Wages are surging this year in China and in its low-wage Asian rivals, benefiting workers across the region. But the increases confront trading companies and Western retailers with surging costs, and are making higher price tags likely for the US and European consumers.
Bruce Rockowitz, the CEO of Li & Fung, the largest trading company supplying Chinese consumer goods to US retail chains, says that the companys average costs for goods surged 15 per cent in the first five months of this year compared with the same period last year.
Airline flights to Vietnam, Bangladesh, Indonesia and other low-wage Asian countries are packed these days with executives looking for alternatives to double-digit wage increases in China. But wages are rising as fast or faster in many of these countries, following Chinas example, while commodity prices have surged around the world, leaving buyers with few places to turn.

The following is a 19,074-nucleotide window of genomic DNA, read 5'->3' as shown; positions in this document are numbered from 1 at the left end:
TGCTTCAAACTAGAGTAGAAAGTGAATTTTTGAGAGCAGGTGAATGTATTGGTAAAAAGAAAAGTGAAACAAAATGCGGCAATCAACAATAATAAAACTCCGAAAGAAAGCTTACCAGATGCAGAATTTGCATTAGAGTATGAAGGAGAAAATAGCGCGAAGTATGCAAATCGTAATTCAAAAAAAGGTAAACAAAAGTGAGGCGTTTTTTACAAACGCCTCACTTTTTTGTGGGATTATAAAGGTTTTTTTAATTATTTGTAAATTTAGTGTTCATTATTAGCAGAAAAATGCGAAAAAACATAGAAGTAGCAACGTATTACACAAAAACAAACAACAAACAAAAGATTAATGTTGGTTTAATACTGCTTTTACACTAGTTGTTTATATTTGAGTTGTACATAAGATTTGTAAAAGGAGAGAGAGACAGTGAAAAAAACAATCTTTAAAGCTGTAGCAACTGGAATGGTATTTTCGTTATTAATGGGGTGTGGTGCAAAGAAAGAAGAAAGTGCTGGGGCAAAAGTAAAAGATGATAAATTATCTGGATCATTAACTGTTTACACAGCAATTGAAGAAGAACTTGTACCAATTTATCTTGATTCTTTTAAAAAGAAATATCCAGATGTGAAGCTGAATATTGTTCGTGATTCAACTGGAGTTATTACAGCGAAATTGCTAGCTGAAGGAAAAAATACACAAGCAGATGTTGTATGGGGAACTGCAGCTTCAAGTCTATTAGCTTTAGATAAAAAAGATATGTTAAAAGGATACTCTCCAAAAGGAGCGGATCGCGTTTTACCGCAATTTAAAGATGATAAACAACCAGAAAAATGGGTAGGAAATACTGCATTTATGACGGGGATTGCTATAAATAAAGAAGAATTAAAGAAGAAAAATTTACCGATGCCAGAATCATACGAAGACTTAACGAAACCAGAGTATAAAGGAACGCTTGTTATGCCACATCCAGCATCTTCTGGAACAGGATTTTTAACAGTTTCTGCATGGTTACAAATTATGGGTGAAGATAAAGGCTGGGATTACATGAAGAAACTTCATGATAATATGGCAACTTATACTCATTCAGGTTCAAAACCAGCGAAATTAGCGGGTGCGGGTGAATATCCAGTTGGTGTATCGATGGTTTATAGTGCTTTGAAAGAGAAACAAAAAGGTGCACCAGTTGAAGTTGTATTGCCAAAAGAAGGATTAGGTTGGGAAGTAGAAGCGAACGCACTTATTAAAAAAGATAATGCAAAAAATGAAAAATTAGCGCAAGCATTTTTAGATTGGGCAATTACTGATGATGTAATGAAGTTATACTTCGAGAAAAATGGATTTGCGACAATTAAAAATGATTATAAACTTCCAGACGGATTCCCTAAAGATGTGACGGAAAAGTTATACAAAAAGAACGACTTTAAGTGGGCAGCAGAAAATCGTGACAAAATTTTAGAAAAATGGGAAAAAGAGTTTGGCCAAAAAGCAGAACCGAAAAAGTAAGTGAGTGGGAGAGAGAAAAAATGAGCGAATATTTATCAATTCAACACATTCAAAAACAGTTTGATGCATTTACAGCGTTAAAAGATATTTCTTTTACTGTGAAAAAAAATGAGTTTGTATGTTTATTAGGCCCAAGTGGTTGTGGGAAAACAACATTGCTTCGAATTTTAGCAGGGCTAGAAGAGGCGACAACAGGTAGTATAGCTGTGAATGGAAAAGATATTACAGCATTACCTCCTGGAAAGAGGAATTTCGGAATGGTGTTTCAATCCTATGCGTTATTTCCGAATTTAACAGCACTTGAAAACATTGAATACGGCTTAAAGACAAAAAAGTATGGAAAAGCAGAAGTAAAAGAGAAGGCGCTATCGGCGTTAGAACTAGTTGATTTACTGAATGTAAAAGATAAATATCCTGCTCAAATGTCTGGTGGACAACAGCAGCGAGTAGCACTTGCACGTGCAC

Coach, the luxury handbag maker, announced recently that it would try to reduce its reliance on China to less than half of its products within four years, from 80 per cent now, by moving production to Vietnam and India.
Yet wages in Vietnam have been rising as fast as Chinese wages, or faster, while India has posed many problems for large-scale manufacturers. Rockowitz said that Indias infrastructure - roads and ports — was really poor, while labour issues, including government regulations, make it hard to build Chinese-style factories.
Rising wages and strengthening currencies in Asia is making it less attractive to move higher-value industries out of the West. But no one is speaking of moving these labour-intensive industries back to the US or Europe.
The Western world does not have the workforce to do this kind of business and most western workers are getting old and no new workers are coming in to fill the void, concludes Rockowitz.